The four holes where the Microbarbs fit might need enlarging. This can be done with a round needle file.
The brass inserts fit into the back of the Fascia. A lip on the inserts stops them from being pulled through the acrylic if the screw are over-tightened.
Do not use excessive force when fitting the brass inserts into the acrylic. There is a risk that the plastic might crack & break if too much effort is applied.
The inserts can be gently hammered into the acrylic. If the inserts do not fit with a light tap of the hammer use a needle file to make the holes slightly larger.
Each layer after the Fascia is numbered with a small dot in the lower left corner. The layers need to be assembled in the right order or your SnapPiCam won't go together correctly.
Several of the smaller components are glued together to strength the assembly.
Two corner pieces are glued together and then they are glued to layer 9.
Check the correct orientation before bonding the corner pieces together.
The two U-Sections of layers 6 & 7 can be glued together. They can be left unglued if you wish.
The Back-Plate must be glued to layer 15. Check the orientation before bonding. The numbering dots must be face down with the Back-Plate glued to the rear of layer 15.
Four 2mm layers make up the lens assembly. The order of the layers doesn't really matter at this stage as we will need to disassemble and reassemble them at a later stage.
The layers are held to the Fascia with 4 x M2 12mm screws.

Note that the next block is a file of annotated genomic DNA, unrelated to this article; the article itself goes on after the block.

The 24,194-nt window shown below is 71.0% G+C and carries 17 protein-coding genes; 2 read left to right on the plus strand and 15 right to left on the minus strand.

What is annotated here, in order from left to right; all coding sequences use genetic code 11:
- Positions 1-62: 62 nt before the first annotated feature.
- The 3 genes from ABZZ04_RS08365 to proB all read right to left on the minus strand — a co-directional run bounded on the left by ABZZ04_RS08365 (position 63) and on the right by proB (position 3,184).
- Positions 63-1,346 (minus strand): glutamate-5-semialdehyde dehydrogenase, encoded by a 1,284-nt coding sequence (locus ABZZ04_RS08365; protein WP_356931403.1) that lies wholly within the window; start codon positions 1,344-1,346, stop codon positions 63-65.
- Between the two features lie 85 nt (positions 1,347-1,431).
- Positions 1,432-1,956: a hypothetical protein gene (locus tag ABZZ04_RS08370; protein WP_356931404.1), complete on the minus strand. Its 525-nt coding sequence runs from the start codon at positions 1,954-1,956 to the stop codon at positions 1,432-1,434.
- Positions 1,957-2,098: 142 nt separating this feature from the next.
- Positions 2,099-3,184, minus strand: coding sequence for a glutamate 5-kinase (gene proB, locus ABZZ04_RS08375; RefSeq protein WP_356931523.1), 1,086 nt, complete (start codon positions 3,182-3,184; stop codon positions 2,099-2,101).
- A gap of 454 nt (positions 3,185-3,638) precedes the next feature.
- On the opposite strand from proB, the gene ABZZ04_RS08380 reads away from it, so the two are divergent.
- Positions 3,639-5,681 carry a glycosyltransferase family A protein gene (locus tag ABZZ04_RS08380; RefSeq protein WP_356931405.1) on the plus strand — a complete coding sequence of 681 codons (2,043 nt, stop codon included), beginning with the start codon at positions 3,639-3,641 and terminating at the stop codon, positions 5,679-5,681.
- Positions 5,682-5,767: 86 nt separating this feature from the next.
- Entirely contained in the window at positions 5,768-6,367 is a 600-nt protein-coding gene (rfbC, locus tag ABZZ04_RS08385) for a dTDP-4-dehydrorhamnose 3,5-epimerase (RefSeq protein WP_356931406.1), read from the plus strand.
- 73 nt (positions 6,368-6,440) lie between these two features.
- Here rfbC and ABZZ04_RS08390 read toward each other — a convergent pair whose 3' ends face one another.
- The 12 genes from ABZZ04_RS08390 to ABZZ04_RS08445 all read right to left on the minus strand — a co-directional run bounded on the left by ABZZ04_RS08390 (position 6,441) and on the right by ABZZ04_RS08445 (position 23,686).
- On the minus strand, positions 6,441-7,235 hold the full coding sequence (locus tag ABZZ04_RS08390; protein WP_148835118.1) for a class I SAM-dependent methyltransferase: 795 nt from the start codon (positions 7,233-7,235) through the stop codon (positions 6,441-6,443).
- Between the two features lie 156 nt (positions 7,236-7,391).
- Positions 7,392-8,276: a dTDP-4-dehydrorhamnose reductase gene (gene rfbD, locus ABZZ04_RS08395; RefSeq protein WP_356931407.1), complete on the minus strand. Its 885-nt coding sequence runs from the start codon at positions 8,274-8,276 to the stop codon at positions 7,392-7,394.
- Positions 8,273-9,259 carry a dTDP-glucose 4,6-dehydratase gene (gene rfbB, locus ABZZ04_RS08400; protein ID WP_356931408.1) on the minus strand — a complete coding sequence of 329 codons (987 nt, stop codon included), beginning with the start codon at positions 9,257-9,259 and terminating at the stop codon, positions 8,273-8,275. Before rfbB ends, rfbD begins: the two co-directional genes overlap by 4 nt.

Layer 1 | This layer needs no modifications and can be placed directly behind the Fascia.

Layer 2 | Four Brass inserts must be fitted into the back of the layer. Use the same methods as described in the First Steps. The Raspberry Pi Camera rests on a 15mm strip of 3mm x 12mm foam. The foam strip is measured and cut to fit between the 4 x M2 Brass inserts.
Be careful to keep the Flat Flexible Cable flat and to avoid crushing or kinking the cable.
The Flat Flexible Cable (FFC) which connects the camera board to the Raspberry Pi fits through special holes cut into the layers.
4 x M2 x 8mm Screws hold the camera flat against the foam strip.
Do not over-tighten the screws as you can bend and damage the camera board.
Do not remove the protective cover on the camera lens at this stage.
Layer 3 | This layer needs no modifications and can be place directly behind layer 3.

Layer 4 | 4 x M2 Brass inserts fit into the back and 2 x M2.5 Brass inserts fit into recessed holes on the front of layer 4.
Make sure the two M2.5 Brass inserts pressed into the recessed holes are not protruding above the level of the acrylic. The Charger could be damaged if they are.
4 x M2 x 4mm screws secure the LiPo charger to layer 4. Make sure the Mini B USB socket is facing outwards.
The wires need to be disconnected from the 1200mAh LiPo so they can be extended during assembly.
First we need to peel back the Kapton tape protecting the PCB and the solder pads.